Standards and classifications
A statistical standard is a set of rules used to standardise the way data are collected and statistics are produced. They provide information about data collected on a particular topic that assists in the understanding and interpretation of that data.
Statistical standards are the approved versions of how to:
- define the underlying concept
- define the specific variables of interest
- collect data
- coding structure
- statistical units
- recommended question modules
- process the data
- standard editing
- present the data
- output categories
- interpret the data
Classifications are used to collect and organise information into categories with other similar pieces of information. They are an important part of any standard.
Classifications are used in most parts of the statistical cycle including:
- data collection
- data processing
- data presentation
- data analysis
Classifications should be exhaustive, and mutually exclusive.
For example, Australia, France, Japan, and Vanuatu are some of the categories from the ‘Standard Australian Classification of Countries’ (SACC). This classification is used in the ‘Country of Birth Standard’ where each response for a person's country of birth will belong in one and only one category within the classification.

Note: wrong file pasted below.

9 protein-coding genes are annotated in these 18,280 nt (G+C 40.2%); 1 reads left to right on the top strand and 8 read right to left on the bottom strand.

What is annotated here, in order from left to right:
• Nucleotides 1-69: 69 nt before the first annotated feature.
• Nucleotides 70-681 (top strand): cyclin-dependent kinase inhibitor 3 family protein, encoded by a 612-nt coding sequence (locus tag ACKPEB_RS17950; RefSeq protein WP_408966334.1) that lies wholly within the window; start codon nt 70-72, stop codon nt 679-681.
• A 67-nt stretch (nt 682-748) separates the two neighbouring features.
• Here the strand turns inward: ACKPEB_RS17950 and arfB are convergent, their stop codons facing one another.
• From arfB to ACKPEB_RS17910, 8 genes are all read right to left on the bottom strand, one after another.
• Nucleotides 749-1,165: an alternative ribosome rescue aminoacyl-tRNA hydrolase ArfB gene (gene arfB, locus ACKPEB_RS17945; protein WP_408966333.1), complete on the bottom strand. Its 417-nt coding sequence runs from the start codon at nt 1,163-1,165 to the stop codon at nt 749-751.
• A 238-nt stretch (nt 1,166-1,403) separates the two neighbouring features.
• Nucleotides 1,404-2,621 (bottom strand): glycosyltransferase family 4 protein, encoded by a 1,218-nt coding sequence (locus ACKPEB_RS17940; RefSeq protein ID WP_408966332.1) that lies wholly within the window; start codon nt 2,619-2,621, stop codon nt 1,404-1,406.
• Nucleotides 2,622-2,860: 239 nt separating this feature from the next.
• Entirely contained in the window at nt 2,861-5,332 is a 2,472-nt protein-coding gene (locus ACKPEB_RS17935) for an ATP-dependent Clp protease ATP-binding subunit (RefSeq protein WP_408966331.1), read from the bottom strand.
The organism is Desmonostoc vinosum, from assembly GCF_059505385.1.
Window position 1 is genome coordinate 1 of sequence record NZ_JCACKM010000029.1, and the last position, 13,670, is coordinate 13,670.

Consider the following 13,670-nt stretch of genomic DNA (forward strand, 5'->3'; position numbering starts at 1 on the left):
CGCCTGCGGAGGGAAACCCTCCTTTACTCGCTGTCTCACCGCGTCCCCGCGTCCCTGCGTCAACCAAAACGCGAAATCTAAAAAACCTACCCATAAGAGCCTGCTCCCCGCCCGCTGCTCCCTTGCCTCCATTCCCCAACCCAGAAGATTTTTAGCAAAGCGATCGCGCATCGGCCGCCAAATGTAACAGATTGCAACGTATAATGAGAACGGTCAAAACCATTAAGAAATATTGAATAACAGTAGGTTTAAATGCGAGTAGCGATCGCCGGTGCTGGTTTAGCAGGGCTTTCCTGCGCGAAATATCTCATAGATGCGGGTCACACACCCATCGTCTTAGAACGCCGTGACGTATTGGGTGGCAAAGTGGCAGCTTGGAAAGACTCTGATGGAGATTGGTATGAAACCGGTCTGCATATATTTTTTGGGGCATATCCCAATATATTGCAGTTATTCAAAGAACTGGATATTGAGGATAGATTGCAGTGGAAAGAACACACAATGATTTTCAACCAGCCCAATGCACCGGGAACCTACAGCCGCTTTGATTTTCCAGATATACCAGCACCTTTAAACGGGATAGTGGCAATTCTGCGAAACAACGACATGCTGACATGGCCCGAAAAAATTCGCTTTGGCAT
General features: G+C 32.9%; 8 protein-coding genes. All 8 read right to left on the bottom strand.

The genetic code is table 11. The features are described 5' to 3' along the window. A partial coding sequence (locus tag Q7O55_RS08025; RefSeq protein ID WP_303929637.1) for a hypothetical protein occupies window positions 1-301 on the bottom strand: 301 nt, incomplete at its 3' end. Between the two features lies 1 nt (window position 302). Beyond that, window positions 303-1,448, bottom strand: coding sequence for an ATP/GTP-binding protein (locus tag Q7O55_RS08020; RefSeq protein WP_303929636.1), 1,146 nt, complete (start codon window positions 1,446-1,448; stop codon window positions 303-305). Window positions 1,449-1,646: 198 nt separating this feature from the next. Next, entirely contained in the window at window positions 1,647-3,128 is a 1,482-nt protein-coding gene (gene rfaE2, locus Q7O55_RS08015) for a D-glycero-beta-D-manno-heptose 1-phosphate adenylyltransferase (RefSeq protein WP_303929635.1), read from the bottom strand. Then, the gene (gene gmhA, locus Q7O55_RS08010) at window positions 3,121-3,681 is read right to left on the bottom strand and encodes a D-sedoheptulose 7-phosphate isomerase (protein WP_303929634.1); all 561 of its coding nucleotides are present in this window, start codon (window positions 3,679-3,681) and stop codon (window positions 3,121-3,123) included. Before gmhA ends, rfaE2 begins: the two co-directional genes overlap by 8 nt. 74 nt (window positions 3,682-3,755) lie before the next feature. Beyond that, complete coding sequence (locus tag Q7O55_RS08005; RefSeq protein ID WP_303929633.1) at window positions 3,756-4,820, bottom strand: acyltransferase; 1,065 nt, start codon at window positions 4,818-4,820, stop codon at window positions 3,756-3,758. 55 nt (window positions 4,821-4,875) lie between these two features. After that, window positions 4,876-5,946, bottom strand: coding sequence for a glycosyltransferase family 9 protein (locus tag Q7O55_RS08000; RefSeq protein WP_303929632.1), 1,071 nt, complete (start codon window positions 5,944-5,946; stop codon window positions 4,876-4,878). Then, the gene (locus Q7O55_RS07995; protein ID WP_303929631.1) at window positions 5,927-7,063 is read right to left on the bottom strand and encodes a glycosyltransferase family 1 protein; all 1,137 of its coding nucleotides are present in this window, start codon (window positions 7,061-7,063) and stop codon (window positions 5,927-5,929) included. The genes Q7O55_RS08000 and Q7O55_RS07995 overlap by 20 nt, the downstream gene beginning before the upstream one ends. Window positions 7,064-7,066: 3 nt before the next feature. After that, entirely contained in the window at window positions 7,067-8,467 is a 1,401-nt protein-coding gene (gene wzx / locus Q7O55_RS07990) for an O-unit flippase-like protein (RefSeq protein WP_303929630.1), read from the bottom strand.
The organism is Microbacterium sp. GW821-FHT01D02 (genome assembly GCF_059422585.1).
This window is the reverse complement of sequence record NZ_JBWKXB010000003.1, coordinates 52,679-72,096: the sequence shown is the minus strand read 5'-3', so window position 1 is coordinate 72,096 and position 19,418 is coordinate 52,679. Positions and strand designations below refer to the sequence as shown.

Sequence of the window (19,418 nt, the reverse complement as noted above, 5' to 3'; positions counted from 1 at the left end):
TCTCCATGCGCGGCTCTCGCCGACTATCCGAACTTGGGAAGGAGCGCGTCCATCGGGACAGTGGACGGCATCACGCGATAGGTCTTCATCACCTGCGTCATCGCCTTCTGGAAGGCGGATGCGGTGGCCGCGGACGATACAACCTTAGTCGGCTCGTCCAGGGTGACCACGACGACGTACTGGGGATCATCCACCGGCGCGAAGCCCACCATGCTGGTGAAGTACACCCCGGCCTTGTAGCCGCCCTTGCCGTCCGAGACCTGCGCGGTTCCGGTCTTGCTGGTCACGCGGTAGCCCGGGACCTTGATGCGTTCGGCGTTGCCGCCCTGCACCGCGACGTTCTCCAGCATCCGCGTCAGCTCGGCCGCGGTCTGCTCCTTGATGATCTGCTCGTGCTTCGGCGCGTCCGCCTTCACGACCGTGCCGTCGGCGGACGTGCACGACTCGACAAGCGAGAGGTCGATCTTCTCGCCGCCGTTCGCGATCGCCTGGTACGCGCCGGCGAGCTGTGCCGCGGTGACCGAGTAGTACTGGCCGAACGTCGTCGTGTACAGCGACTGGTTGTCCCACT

Importance of standards in statistics
Standards are used to ensure that data about the same characteristic are collected and communicated in the same way every time. This enables data from different sources to be compared on a consistent basis and enables meaningful comparisons to be made over time.
There are four key advantages from having widespread use of approved statistical standards:
- ensure the quality of statistical outputs
- creates a meaningful statistical picture of society and economy
- reduces costs
- improves transparency
Uses of statistical standards
Standards are used:
- internally in the Australian Bureau of Statistics to ensure data are produced to a consistent quality and in a consistent manner over time and across collections
- nationally by those producing statistics to assist with the integration of data from various sources
- internationally to comply with international reporting obligations and encourage data comparability between countries.
Comparability is the ability to validly compare statistics that have been collected over time, or from different sources.
For example, in the standard definitions used for ABS labour force collections, a person must be actively seeking employment and available to start work to be classified as unemployed. If the definition of unemployed is changed to include people who were not actively seeking work and/or not available to start work, the two datasets would not be comparable as the data has not been collected using common definitions. It would be difficult for users to determine whether a change in the reported unemployment rate was due to a change in definitions used or a reflection of what is happening in the labour market.